One of the most popular and widely researched forms of therapy available today is Cognitive Behavioral Therapy (CBT). While CBT focuses on both the cognitive and behavioral dimensions of an individual’s functioning, one of the main focuses of this mode of therapy is identifying ways in which one’s thinking patterns are biased or distorted. In CBT, these are called “cognitive distortions”. The therapist will support the individual to uncover these distortions, and encourage them to practice observing their thoughts, increasing mindful awareness of when the distorted thoughts arise. For example, an individual may often experience the thought, “People think I’m clumsy”. We could say that the thought falls prey to the cognitive distortion “Mindreading”, which holds that it is biased thinking to assume that we know what other people think because we cannot read their minds.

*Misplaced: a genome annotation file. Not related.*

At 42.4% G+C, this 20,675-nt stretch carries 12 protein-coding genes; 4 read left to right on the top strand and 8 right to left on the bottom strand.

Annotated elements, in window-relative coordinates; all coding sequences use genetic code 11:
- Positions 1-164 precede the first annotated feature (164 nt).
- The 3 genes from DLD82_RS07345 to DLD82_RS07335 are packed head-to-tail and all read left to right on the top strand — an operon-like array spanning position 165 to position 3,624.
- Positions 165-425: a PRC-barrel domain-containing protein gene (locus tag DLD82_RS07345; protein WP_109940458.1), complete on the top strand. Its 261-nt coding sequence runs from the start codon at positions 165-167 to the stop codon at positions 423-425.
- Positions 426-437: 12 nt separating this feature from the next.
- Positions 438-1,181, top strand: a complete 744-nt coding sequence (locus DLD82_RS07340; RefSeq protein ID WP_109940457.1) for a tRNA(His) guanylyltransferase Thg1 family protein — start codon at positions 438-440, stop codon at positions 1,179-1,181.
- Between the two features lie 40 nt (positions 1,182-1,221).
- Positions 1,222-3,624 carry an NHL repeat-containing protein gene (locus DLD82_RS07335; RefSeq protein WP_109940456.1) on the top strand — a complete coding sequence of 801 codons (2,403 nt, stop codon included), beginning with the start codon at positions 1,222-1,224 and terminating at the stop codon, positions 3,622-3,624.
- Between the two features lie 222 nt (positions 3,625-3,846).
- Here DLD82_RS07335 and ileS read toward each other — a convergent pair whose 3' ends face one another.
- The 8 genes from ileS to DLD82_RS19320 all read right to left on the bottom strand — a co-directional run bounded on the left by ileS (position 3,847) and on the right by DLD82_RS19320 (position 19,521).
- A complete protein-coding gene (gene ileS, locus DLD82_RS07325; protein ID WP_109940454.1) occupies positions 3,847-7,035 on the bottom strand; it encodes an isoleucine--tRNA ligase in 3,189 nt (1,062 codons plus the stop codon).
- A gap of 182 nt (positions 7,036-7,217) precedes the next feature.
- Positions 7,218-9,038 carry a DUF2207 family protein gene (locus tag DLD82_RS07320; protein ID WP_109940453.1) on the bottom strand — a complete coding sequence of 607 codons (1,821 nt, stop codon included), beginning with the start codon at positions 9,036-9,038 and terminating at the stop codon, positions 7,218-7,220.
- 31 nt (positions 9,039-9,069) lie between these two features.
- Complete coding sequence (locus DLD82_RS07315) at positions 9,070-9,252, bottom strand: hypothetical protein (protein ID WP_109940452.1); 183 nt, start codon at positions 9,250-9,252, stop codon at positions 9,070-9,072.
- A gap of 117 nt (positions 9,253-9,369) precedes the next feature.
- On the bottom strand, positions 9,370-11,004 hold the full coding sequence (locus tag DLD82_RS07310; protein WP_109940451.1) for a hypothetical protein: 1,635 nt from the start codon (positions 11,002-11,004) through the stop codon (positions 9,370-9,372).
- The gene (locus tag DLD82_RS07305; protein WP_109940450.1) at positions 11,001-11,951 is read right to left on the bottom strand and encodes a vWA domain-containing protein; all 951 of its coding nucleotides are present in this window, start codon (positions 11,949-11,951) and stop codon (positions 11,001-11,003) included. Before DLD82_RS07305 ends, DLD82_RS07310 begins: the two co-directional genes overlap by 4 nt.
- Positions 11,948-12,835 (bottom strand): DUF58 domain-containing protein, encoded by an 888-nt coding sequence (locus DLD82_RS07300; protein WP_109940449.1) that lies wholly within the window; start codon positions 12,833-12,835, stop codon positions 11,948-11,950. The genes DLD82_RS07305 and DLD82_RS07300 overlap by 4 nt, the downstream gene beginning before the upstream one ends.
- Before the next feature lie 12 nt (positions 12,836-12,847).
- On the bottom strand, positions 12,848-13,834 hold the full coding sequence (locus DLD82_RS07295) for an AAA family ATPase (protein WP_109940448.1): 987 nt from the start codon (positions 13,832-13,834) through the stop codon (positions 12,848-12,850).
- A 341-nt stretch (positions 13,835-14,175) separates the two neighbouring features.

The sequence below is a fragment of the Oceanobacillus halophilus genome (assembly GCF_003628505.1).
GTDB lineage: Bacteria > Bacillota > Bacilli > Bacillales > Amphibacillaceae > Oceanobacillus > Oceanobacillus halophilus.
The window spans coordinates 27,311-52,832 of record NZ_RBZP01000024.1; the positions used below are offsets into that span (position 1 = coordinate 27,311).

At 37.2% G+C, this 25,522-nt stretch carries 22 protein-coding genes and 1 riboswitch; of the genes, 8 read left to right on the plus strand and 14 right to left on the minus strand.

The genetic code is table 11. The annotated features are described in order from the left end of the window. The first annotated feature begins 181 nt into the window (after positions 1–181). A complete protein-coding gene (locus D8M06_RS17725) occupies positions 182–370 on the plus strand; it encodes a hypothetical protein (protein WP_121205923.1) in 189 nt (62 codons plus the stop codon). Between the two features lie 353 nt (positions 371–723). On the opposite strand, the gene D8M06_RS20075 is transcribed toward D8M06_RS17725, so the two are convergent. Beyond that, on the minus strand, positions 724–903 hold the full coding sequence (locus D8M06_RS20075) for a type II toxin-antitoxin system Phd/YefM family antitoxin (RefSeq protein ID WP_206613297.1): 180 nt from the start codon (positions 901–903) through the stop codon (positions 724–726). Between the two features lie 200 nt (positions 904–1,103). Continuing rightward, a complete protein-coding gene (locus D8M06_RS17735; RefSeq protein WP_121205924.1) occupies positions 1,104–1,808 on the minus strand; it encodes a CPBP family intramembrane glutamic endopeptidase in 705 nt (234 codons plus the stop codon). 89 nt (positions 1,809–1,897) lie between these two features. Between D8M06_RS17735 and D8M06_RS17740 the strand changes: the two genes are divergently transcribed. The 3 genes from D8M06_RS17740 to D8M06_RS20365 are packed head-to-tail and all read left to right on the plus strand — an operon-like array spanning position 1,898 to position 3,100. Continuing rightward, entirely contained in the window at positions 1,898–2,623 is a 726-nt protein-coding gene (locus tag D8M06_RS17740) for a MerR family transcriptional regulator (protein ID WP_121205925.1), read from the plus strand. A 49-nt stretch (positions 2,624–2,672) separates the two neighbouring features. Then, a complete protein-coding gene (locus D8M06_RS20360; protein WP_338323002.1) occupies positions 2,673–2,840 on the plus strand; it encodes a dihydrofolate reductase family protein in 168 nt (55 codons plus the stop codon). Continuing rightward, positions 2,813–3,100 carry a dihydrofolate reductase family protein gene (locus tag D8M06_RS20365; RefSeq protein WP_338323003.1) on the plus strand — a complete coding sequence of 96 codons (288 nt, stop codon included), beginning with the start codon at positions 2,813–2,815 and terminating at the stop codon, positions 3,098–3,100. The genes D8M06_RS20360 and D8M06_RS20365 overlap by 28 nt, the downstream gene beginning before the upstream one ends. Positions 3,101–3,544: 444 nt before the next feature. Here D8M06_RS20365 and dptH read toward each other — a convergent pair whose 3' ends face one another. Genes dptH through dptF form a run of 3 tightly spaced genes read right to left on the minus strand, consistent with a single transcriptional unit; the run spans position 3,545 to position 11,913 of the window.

Simply becoming more aware of the various types of cognitive distortions and when they arise in our thinking is a large step towards more robust mental health. As biases in thinking are a core issue in a variety of mental health challenges—from depression and anxiety, to marriage conflict and addiction—we can all do better with a deeper awareness of cognitive distortions.
For a more in-depth list of common cognitive distortions, take a look at this article from GoodTherapy.org.